NHTSA Drunk Driving Survey

NHTSA Drunk Driving Survey

NHTSA Drunk Driving Survey:  Data Not Complete Yet

The National Highway Traffic Safety Administration is conducting another in a series of surveys regarding the prevalence of drug and alcohol use among drivers, and they have been using off-duty Fort Worth police officers to help conduct it. Their efforts have resulted in a large number of complaints from drivers, in part because many of them had no idea that the survey was voluntary when uniformed officers pulled them over. The reaction was so strong that the Fort Worth Police Chief posted a statement of apology on the Department’s Facebook page, saying, “Any future federal survey of this nature, which jeopardizes the public’s trust, will not be approved for the use of Fort Worth police.”

The current survey is based on a similar survey undertaken by the agency in 2007, as well as similar surveys the NHTSA has been conducting on a regular basis since 1973. As part of the survey, after being pulled over, every driver who participated was subjected to a “passive alcohol sensor,” which is a small device that is able to detect alcohol in the air around the face. This has been compared to observing or smelling the area, except that the sensor collects pertinent data. It was done before giving informed consent. Besides taking drivers out of traffic and leading them to the survey site, police had no other contact with the drivers.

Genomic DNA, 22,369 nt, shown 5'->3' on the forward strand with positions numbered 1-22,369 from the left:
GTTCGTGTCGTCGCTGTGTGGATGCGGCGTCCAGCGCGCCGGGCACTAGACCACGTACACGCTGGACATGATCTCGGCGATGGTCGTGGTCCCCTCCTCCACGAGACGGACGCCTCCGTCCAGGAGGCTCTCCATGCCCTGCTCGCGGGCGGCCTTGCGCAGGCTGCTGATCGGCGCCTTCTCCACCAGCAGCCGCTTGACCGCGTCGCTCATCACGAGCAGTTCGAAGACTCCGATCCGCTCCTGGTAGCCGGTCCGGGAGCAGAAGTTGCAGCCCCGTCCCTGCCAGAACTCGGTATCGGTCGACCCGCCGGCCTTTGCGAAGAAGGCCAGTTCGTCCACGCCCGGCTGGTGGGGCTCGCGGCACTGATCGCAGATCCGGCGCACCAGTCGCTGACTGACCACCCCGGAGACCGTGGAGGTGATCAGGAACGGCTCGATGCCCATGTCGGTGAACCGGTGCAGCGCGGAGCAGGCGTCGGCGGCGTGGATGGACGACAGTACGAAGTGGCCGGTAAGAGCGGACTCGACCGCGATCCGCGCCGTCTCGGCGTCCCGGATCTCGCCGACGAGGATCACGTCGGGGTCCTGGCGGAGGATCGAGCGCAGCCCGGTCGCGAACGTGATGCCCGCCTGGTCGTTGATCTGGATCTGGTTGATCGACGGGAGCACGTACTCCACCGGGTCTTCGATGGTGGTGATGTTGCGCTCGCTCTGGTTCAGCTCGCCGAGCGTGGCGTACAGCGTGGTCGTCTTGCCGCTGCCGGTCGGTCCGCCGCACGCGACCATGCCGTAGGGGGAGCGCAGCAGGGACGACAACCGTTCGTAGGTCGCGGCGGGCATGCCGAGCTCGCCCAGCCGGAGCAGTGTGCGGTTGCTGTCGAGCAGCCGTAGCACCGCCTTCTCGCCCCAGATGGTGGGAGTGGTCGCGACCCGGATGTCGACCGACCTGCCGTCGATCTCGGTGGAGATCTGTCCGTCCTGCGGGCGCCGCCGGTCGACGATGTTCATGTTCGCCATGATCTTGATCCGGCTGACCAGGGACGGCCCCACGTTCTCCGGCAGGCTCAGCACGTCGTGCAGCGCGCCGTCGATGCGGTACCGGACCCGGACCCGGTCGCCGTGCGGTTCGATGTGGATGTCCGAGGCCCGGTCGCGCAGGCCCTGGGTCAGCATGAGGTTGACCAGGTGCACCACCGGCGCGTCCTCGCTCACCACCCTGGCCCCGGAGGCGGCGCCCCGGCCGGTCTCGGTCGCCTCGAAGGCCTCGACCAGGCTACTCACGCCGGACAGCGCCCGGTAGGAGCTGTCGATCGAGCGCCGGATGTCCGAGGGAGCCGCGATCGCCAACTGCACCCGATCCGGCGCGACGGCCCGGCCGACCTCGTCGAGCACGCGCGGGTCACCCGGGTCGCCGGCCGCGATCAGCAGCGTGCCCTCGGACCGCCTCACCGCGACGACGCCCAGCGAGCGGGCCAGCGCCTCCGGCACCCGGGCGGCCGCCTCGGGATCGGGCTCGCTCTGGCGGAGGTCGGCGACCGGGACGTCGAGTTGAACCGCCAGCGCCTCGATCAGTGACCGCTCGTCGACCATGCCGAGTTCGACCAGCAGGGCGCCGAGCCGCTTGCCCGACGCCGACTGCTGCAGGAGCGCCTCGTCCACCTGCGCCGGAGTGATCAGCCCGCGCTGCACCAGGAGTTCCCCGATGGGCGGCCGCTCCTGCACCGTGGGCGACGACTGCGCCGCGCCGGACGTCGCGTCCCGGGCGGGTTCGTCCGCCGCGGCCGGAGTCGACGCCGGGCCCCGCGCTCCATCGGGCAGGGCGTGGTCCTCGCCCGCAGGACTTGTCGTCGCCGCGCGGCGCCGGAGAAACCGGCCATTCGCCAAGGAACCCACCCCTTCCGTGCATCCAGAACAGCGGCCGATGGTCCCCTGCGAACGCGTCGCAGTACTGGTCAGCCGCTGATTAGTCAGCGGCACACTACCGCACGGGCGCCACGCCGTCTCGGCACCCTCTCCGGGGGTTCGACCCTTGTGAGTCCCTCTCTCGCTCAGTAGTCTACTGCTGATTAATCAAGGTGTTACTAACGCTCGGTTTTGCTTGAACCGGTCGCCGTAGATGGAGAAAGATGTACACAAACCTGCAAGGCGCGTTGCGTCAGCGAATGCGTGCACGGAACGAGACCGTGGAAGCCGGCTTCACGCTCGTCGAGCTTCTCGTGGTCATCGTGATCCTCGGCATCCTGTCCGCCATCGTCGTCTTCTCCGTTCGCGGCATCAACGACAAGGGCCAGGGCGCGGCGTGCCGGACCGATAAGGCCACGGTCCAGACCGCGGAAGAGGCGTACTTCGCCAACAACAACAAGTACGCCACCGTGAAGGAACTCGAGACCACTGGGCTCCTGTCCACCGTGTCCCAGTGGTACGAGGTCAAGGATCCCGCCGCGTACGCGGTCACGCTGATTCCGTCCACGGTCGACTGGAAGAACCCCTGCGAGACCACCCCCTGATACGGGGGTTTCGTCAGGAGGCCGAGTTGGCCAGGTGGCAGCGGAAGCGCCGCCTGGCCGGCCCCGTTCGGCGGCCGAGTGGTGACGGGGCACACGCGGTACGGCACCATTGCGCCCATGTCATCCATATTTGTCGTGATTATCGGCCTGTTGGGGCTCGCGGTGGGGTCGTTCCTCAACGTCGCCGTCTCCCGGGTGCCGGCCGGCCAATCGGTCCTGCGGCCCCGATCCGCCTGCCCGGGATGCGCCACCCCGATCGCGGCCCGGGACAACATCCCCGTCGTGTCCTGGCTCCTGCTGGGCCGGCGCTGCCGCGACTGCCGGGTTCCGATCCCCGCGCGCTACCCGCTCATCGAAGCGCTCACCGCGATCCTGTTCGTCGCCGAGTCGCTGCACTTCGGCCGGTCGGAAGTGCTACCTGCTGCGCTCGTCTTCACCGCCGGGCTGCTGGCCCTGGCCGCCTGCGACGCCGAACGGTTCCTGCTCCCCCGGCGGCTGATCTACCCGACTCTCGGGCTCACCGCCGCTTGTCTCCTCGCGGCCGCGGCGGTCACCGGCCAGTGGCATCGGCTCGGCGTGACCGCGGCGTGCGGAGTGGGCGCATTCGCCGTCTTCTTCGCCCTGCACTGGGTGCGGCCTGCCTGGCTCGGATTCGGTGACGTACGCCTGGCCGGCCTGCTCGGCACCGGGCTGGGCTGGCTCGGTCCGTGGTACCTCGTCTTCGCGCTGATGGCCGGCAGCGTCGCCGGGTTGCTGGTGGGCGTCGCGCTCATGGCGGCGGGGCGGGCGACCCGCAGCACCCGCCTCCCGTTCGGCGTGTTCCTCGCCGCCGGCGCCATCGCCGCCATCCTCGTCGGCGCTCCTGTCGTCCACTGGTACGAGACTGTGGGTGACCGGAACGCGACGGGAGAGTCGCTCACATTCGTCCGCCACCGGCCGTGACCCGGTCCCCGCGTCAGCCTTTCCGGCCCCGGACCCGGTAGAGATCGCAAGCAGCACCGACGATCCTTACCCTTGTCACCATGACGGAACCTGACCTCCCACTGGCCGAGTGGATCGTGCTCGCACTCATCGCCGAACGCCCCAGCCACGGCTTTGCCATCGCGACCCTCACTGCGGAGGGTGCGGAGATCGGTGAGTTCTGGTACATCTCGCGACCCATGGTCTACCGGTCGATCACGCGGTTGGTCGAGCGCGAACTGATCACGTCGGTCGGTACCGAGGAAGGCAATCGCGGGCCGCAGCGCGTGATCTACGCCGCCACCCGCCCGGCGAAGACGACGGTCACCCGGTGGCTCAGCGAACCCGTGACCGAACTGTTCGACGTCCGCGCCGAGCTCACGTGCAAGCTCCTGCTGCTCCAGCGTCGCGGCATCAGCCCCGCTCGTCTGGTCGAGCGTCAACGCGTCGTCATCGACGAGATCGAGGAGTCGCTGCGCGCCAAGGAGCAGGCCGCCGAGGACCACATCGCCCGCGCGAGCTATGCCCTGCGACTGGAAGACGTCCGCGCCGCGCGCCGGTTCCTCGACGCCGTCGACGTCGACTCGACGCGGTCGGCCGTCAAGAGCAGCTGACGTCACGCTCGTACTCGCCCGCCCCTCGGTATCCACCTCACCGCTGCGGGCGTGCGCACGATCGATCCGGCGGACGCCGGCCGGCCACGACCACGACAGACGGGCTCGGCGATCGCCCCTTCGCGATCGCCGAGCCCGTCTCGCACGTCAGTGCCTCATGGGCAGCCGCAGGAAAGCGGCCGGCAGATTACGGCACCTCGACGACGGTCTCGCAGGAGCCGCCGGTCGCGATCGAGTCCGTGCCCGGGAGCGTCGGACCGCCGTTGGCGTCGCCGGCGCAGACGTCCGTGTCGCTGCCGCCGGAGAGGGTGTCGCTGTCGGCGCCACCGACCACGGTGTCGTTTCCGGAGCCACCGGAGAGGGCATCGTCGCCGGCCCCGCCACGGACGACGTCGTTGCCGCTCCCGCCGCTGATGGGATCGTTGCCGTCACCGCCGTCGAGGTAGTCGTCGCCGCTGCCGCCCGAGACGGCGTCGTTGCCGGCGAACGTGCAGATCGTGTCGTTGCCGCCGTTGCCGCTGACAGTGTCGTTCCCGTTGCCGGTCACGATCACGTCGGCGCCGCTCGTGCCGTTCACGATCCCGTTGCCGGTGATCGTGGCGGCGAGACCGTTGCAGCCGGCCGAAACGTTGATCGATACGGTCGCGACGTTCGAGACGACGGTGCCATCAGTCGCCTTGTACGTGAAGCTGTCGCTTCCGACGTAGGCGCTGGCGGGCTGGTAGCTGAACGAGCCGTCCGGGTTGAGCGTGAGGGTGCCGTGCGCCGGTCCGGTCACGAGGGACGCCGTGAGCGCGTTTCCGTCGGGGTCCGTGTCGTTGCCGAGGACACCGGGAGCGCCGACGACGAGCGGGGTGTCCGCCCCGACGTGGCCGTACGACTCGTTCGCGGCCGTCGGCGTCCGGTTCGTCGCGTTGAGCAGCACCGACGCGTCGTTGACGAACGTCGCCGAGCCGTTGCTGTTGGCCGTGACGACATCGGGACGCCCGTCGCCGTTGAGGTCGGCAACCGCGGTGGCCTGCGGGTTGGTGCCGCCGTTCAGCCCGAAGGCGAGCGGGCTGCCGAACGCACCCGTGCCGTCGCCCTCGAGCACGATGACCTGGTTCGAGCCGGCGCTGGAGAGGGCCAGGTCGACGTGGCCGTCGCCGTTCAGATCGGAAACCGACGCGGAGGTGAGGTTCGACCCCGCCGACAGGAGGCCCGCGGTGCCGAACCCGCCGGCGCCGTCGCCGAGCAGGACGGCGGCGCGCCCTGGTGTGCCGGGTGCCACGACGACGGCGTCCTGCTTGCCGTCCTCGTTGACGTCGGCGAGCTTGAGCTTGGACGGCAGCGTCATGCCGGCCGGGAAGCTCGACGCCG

Those who agreed to participate received $10 if they gave researchers an oral fluid sample and another $50 if they gave a blood sample to a licensed phlebotomist in a rented van. The current survey, which was conducted in 60 cities and counties nationwide, is almost complete. Other than the controversial Fort Worth survey site, other Texas sites include Dallas City and County and Hood County.

According to the NHTSA, nationally in 2012, the most recent year for which such data is available, 10,322 people died in accidents in which someone was driving drunk. That is an increase of 4.6 percent over the 9,865 killed in 2011. That means a person is killed by a drunk driver every 53 minutes. Texas saw the largest increase in drunken-driving fatalities between 2011 and 2012, with a 6.6 percent increase, from 1,216 in 2011 to 1,296 in 2012.

The Texas Drunk Driving Accident Lawyers at Hill Law Firm have represented a great many victims of drunk driving accidents in court cases against people who have chosen to drive drunk or those who have encouraged others to do so. If you have been injured or lost a loved one in a drunk driving accident, call Hill Law Firm today.


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